ATS Fire & Security install CCTV in Dunleer and all over Louth, Meath, Dublin and Monaghan.
Cameras are a great tool in the fight against crime. CCTV can help homes and businesses by providing protection against loss from theft.
ATS Fire & Security provide the design, installation and maintenance of CCTV security systems for residential and commercial premises. We provide a wide range of security cameras suitable for homes and businesses installed at a competitive price.
All of our CCTV systems are smartphone and tablet compatible to provide that extra level of reassurance.
Should I integrate my CCTV with my other security systems?
A huge benefit of choosing ATS Fire & Security is that we are a ‘one-stop-shop’ – our range of expertise means we can install CCTV, fire alarms, security and access solutions for you as well as and integrate existing systems to enhance your security.
When integrated with an intruder alarm, your CCTV system can be set to record images at a higher resolution when the alarm is set or activated. When integrated with an access control system, CCTV can provide additional visual verification that a person has authorised access.
GARDA GUIDLINES ON CCTV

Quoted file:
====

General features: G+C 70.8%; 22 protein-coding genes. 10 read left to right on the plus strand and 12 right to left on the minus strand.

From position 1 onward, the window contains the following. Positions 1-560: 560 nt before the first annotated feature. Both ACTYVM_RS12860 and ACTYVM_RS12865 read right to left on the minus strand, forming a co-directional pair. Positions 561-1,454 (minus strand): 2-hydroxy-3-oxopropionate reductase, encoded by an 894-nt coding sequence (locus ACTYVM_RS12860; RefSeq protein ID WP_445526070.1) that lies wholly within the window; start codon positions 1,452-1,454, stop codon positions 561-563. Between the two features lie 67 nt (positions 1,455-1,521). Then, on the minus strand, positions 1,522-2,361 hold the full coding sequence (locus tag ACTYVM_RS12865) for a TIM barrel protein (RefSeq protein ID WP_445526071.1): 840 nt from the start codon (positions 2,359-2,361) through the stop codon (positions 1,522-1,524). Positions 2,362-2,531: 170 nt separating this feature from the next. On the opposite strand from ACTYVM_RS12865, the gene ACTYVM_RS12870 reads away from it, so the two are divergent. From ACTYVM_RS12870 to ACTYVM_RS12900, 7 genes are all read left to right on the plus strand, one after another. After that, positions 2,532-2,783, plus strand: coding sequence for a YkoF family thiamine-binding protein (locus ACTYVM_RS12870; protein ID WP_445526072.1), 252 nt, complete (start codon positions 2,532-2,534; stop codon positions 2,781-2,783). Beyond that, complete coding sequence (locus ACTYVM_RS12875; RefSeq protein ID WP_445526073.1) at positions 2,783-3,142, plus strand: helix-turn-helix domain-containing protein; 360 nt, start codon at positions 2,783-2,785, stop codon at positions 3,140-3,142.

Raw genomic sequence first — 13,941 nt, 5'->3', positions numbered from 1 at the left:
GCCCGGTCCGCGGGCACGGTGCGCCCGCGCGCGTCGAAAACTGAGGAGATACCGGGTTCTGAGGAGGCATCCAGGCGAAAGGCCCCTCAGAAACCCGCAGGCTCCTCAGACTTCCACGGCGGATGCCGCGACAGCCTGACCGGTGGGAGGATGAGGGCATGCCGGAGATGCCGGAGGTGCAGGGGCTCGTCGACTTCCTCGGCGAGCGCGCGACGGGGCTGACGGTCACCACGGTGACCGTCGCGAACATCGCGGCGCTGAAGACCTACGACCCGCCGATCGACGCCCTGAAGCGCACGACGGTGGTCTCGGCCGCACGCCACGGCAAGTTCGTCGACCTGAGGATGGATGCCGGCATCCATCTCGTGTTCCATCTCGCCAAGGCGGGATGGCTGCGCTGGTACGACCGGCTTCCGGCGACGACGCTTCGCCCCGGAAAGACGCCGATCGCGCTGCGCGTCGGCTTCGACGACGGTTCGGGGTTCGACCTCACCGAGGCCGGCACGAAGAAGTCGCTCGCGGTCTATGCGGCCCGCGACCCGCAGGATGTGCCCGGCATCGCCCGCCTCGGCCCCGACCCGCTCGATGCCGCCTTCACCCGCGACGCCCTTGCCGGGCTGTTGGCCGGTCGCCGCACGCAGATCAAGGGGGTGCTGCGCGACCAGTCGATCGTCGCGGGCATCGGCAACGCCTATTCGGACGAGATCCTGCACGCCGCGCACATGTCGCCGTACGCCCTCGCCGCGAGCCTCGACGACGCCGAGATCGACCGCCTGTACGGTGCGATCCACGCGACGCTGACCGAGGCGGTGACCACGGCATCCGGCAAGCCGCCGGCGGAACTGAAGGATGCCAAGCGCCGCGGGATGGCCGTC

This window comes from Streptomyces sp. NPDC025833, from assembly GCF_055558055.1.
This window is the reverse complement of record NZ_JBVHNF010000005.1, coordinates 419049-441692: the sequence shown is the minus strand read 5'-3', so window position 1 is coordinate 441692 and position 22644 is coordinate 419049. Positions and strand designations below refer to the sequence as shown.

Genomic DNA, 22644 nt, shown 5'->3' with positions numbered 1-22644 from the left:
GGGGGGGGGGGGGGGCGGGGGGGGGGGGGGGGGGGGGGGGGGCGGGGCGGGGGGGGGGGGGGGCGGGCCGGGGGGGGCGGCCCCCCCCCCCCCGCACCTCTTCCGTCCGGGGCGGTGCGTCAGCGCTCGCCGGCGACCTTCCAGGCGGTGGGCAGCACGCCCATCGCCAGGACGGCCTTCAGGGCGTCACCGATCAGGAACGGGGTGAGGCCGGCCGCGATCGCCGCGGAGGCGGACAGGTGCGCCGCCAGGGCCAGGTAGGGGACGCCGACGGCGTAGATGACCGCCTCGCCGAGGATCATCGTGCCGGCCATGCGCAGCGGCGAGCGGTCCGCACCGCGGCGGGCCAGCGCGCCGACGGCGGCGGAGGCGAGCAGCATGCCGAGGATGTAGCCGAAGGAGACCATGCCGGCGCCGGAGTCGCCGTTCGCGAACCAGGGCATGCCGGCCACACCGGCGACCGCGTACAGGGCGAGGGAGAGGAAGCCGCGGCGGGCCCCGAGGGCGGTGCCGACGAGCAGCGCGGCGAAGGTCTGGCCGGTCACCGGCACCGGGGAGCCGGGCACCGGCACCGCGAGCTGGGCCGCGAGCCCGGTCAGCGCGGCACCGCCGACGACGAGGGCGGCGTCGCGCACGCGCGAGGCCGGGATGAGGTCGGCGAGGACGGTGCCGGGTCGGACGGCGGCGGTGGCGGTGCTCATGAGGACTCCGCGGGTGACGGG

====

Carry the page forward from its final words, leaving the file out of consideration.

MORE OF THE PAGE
Garda Guidelines on C.C.T.V. An Garda Síochána Issued by: Garda National Crime Prevention Office, Community Relations Section, Harcourt Square, Dublin, 2. Telephone: 01 6663805 Web Site: www.Garda.ie Closed Circuit Television is a valuable management and security tool. Garda Crime Prevention Officers normally recommend the installation of a C.C.T.V. system as part of a series of security recommendations generally intended to prevent or detect crime. Closed circuit television can be very effective in maintaining security. Video evidence can help with security enquiries or investigations and assist in securing criminal convictions. The visual recording of incidents, for evidential or investigative purposes, has many benefits and with a competitive customer driven market is no longer cost prohibitive. C.C.T.V. systems will vary in size and complexity depending on their purpose and the defined security operational requirements. However, the basic purpose of any system will be to observe a scene and the activities that occur within it. The observation may be: Covert – the camera is concealed Discreet – the presence of the camera will be known to some people, but its appearance will not automatically suggest its purpose Overt – the appearance of the camera will be designed to clearly indicate its function and maximize the deterrent effect For crime prevention overt C.C.T.V systems are usually more suitable whereas discreet or covert systems are more appropriate for crime detection and prosecution. The decision to invest in a C.C.T.V system should be made only when it has been decided the purpose for which it is intended. Clearly defined “Operational Requirements” should be agreed between the installer and the customer before investing in any such equipment. The choice of cameras, monitors, recording equipment and storage medium will be governed by the defined “Operational Requirements”. Operational Requirements determine which areas or subjects necessitate monitoring, detection, recognition or identification standard of viewing and recording. A reputable C.C.T.V company will clearly understand the distinction of each chosen function. All will impact on the choice of any given system. The ability to capture images in all weather and lighting conditions may also necessitate additional expenditure on support equipment. C.C.T.V is a complex matter and great care should be taken in the selection of any supplier and installer. It is prudent to select a recognised reputable company. Cost factors should not be the primary consideration when deciding on the latter. The following guidelines should be observed to maximise the benefits your system will give: Control of the system should be coordinated from a central point Access to all equipment should be strictly controlled by nominated personnel All recording facilities and recorded data should be held in locked purposely constructed security cabinets and out of public view System integrity is vital. A register of the recorded data, whether on tape or disc, and persons handling them should be kept. Failure to ensure the integrity of the recorded evidence can lead to it being inadmissible in any subsequent legal proceedings. The quality of all recordings should be checked regularly. Is the time and date function accurate? Consider integrating your system with your intruder alarm. An alarm activation can then trigger selected cameras to record in real time. Regular servicing and maintenance, usually every 2000 hours, is necessary. Where V.C.R tapes are in use they should be replaced regularly. Purchase 31 tapes at the commencement of each calendar year utilising a nominated one each day of a calendar month. Never delay in reporting system faults. Monitors should be correctly positioned for viewing. Remember – others may rely on a C.C.T.V system for help. Audit your system regularly and review the operational requirement. Do not let the criminal be the first to highlight any shortcomings The Monitor Monitor sizes typically used in C.C.T.V. Systems include 9, 12, 14, 17, 21 and 27 inches. The distance between the viewer and the monitor usually governs the choice of size. The 17- inch monitor has a typical viewing distance of 10 feet for the operator while a 21-inch monitor allows a viewing distance of over 15 feet. Monochrome monitors can have twice the resolution capability of colour units, though technical advances are constantly improving the performance of the latter. The Video Recorder Many C.C.T.V. users require a permanent record of the camera surveillance activity. Videotape was the main recording medium usually utilising a video recorder with a timelapse mode function, however this has now been superseded by digital recording technology making it possible to store video images on either a computer hard drive or compact disc. The immediate benefit of digital recording and storage is swift data and picture frame retrieval and interrogation. Housings and Enclosures Most C.C.T.V. camera/lens assembly, used in both internal and external applications, require housings to protect them against dust, vandalism and extremes of weather. Many different housings are available, with accessories such as thermostatically controlled viewing windows, sunshields, blowers for hot environments and heaters for use in extreme cold. Dome shaped housing enclosures are proving very popular because of their discreet nature and 360 degree manoeuvrability. Performance Standards for C.C.T.V. Obtaining image detail is obtained at the cost of a camera covering and viewing a smaller area. Taken in terms of recording the image of a person on screen: To monitor and control – the captured image should occupy not less than 5% of the screen size For Detection Standard – the captured image should occupy not less than 10% of the screen size For Recognition Standard – the captured image should occupy not less that 50% of the screen size For Identification Standard – the captured image should occupy not less than 120% of the screen size The most common complaints for the disappointing performance of many C.C.T.V. systems include: the subject was too small, or not in view long enough the images were out of focus or moving subjects were blurred cameras were not covering the relevant area or the lighting levels were insufficient System Design Good System design is vital when contemplating installing a C.C.T.V. network. Better results will be obtained if C.C.T.V. equipment is correctly selected, installed, adjusted and maintained. Factors, which should always be considered when designing a C.C.T.V. surveillance system include: The areas to be covered and how much detail is required Where coverage is required by day and night the available lighting levels – lighting conditions required for a colour system will also be different to those for a monochrome system Is the location internal or external and will the system be integrated with other security systems, e.g. the Intruder Alarm system How will the system be monitored and by whom? Are recording facilities required and what recording storage medium will be utilised? Will the system need to be expanded in the future? What type of maintenance is required? Using Video Recordings as Evidence To be acceptable in a court of law video evidence must be carefully processed to the highest standards; otherwise, it may ultimately be inadmissible when challenged by lawyers or counsel. The following guidelines should be observed: There must be evidence of continuity of handling of the recorded evidence from the moment of recording right up to the its production in court The video recording medium must be the original recording There must be no evidence of editing, interference or manipulation of the recorded data The recording should include a time and date generator and should be sufficiently long to establish the facts it is intended to prove The use of C.C.T.V. in the security environment can be very advantageous. Once the end user has identified realistic performance goals for a system as part of an overall crime prevention/reduction strategy, then its effectiveness can be recognised, measured and valued. It is paramount that the intended role and operational requirements of a C.C.T.V. system are predetermined and agreed. As a management tool it can be used for incident reduction or post-incident analysis, to act as a deterrent or to provide valuable support to Security, Health and Safety personnel. It can be used as a valuable support to Garda crime investigations. Whether it is the small corner shop or the large factory, a C.C.T.V. system can be designed to suit the needs of each individual or group. Applications can vary from a single camera system that monitors a specific vulnerable area, to multiple camera systems providing comprehensive surveillance of a large complex or site. Like any investment consideration, it is always prudent to seek professional and independent advice before installing C.C.T.V.